James Dean’s teenage angst would certainly have been less potent if he’d sported preppy khakis and a polo in the 1955 flick Rebel Without a Cause. The actor’s iconic blue jeans and T-shirt combo is only one of a slew of scene-stealing moments for denim in the movies. Marlon Brando’s rolled-up blue jeans and leather Perfecto jacket in the 1953 film The Wild One oozed sex appeal that sparked styles for tormented bad boys everywhere. Meanwhile, Marilyn Monroe’s denim-clad role in the 1961 film The Misfits showed off her curvaceous form and underlined her sultry—but down-to-earth—sex appeal.
Although historical denim moments in cinema are less emblematic today, jeanswear continues to have a best supporting role. Take Brad Pitt’s Levi’s moment in Thelma & Louise, for example, or Drew Barrymore, Cameron Diaz and Lucy Liu in figure-hugging jeans throughout Charlie’s Angels.
From savvy product placement ingraining blue jean branding messages into the minds of viewers to celebrities posing in denim ad campaigns and Hollywood directors filming dramatic denim commercials, cinema and denim today are as tightly fitted as ever.
“We live in a world of multimedia. Pop culture icons have become even more important because fans relate to them,” says Tommy Hilfiger, who has featured a constellation of stars in advertising campaigns, including Kate Hudson in her career debut for Tommy Jeans in 1997. “Fans practically know everything about their stars—from where they like to go, to what they drive, what they eat and what they wear.”
“Celebrities within the entertainment business have never been so powerful and popular,” agrees Adriano Goldschmied, the guru behind high-end denim label GoldSign and co-founder of Diesel Jeans. “Product placement is the new advertising rule. When people see a movie star whom they adore wearing a particular brand both on and off the set, the product gets more credibility and respect than [from] any other advertising campaign.”
With a plethora of denim brands today, brand recognition calls for a well-informed consumer. “In the past it was easier to recognize a brand. However, today the public is very educated. They are experts and [they] understand what a product is in a second,” says Goldschmied.
Take Scarlett Johansson’s starring role in Match Point. Despite the rain-drenched love scene, it was difficult not to miss the clear close-up of Johansson’s Seven For All Mankind jeans.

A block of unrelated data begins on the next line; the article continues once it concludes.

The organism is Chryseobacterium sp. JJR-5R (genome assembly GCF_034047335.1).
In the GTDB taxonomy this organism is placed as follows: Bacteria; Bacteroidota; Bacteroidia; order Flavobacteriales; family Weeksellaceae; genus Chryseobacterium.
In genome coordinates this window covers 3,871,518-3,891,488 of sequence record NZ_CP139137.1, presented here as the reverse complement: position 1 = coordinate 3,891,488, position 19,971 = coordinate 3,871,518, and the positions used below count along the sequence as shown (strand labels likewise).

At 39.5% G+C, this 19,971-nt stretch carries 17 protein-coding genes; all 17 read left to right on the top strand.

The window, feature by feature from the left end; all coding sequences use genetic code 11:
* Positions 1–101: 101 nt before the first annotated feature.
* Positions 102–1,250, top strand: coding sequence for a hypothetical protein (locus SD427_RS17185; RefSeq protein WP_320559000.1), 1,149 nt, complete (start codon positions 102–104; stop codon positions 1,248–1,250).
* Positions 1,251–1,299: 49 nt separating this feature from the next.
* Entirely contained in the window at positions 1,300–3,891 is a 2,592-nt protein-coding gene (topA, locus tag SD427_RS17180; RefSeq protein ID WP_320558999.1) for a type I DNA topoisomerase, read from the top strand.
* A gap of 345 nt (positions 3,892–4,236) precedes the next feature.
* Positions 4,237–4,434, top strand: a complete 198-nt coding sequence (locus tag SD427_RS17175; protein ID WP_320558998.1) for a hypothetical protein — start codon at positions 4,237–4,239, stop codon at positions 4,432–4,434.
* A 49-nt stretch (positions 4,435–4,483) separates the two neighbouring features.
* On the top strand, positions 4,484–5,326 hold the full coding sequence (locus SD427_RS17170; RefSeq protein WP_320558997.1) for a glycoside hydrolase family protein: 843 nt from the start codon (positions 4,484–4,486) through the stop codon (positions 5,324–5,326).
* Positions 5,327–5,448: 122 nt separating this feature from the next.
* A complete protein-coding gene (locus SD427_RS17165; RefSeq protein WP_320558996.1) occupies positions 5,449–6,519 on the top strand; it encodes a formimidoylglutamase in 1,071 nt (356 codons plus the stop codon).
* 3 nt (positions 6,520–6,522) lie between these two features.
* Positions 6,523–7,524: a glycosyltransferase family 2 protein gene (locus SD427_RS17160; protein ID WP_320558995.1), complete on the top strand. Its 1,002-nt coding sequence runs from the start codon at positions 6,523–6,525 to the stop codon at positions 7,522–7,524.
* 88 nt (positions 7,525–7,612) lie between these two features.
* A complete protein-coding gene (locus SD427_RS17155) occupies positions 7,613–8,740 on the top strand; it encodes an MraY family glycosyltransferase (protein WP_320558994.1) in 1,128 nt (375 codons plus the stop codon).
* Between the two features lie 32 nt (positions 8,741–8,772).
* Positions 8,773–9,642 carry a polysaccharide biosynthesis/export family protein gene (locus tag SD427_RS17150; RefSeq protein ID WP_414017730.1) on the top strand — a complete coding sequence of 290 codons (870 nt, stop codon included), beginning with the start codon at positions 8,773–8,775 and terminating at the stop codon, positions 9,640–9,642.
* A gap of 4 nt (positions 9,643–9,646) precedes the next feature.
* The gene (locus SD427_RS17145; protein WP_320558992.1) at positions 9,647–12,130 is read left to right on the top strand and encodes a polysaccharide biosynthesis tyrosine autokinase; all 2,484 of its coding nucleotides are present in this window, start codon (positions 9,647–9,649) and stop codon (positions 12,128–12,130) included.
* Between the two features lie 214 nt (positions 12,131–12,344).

Meanwhile, in the Warner Bros. film Sisterhood of the Traveling Pants a single pair of vintage Levi’s, with a blaring red tab label, forges a friendship among four teenagers who share the jeans.
“Well before the term ‘product placement’ was coined, costumers included Levi’s jeans in their films,” says Amy Jasmer, director of Levi’s brand presence and publicity, who noted stars such as Brad Pitt, Bruce Willis and Cameron Diaz got their early career breaks in Levi’s advertisements, as did Gael García Bernal. Most recently, Nicolas Duvauchelle, France’s most talked-about cinema talent, was seen running through walls for a Levi’s Engineered jeans commercial dubbed Odyssey.
Film directors such as Michel Gondry also got his big break filming denim ads. Gondry’s Drugstore commercial for Levi’s (1994) won the Lion D’Or at Cannes and is listed in the Guinness Book of World Records as the most award-winning commercial of all time.
Much like the way the beauty industry features Charlize Theron in Dior campaigns and Demi Moore as the new face of Helena Rubinstein, today’s niche denim brands are turning to stars posing in the blue in order to battle the widespread brand recognition of jeanswear’s behemoths. Take, for example, London-based Pepe Jeans, which tapped Sienna Miller to star in its recent campaigns through the winter 2007 season. (The actress also teamed up with her designer sister Savannah Miller to create an 80-piece ready-to-wear and denim line, called Twenty8Twelve by s.miller.)
In July, Jordache Jeans tapped Elizabeth Hurley to be the face of the brand in a new ad campaign, and chose Kristin Davis for Kikit, a moderate denim-focused brand that Jordache Enterprises relaunched in 2002. “Women with curves combined with beauty and brains are more appealing than just a beautiful face and an ultraslim shape,” says Liz Berlinger, president of Jordache Enterprises. “We find that consumers today look to these celebrities as fashion icons and find it more realistic to envision themselves in products that they represent.”
Meanwhile, some brands question whether the celebrity craze might be reaching a saturation point. Italian-brand Miss Sixty, for one, which featured Italian actress Asia Argento for the past three seasons, says it’s taking a noncelebrity approach to its new campaign that it will unveil this month. “In the past, people used to identify with a celebrity. Today there are many celebrities in campaigns and it is hard to have them exclusively, and therefore they become less credible,” says a spokesman for the brand.
“Clearly, using celebrities in campaigns is always very useful,” says Claudia Gravagna, strategic planner at Saatchi & Saatchi Paris. “But it is important how a celebrity is featured and how he or she corresponds to the values of the brand.”
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